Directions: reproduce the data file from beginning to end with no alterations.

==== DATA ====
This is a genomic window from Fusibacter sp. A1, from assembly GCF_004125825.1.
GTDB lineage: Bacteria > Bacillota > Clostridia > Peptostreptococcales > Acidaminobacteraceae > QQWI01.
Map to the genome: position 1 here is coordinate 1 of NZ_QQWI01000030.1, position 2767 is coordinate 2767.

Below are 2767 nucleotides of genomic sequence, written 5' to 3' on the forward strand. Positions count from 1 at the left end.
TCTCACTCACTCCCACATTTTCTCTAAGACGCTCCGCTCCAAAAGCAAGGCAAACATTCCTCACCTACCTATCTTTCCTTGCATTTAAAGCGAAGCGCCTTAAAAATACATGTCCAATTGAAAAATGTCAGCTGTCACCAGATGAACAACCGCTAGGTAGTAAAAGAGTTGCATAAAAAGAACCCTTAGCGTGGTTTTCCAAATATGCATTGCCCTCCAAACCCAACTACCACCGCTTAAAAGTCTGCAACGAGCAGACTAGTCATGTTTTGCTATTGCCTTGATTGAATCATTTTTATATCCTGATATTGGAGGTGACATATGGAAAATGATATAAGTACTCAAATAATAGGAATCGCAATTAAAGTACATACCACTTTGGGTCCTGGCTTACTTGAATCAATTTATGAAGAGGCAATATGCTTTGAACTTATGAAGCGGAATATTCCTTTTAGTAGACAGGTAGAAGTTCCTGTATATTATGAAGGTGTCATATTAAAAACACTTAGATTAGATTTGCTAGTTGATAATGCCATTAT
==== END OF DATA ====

This is a genomic window from Fusibacter sp. A1, from assembly GCF_004125825.1.
GTDB lineage: Bacteria > Bacillota > Clostridia > Peptostreptococcales > Acidaminobacteraceae > QQWI01.
Map to the genome: position 1 here is coordinate 1 of NZ_QQWI01000030.1, position 2767 is coordinate 2767.

Below are 2767 nucleotides of genomic sequence, written 5' to 3' on the forward strand. Positions count from 1 at the left end.
TCTCACTCACTCCCACATTTTCTCTAAGACGCTCCGCTCCAAAAGCAAGGCAAACATTCCTCACCTACCTATCTTTCCTTGCATTTAAAGCGAAGCGCCTTAAAAATACATGTCCAATTGAAAAATGTCAGCTGTCACCAGATGAACAACCGCTAGGTAGTAAAAGAGTTGCATAAAAAGAACCCTTAGCGTGGTTTTCCAAATATGCATTGCCCTCCAAACCCAACTACCACCGCTTAAAAGTCTGCAACGAGCAGACTAGTCATGTTTTGCTATTGCCTTGATTGAATCATTTTTATATCCTGATATTGGAGGTGACATATGGAAAATGATATAAGTACTCAAATAATAGGAATCGCAATTAAAGTACATACCACTTTGGGTCCTGGCTTACTTGAATCAATTTATGAAGAGGCAATATGCTTTGAACTTATGAAGCGGAATATTCCTTTTAGTAGACAGGTAGAAGTTCCTGTATATTATGAAGGTGTCATATTAAAAACACTTAGATTAGATTTGCTAGTTGATAATGCCATTAT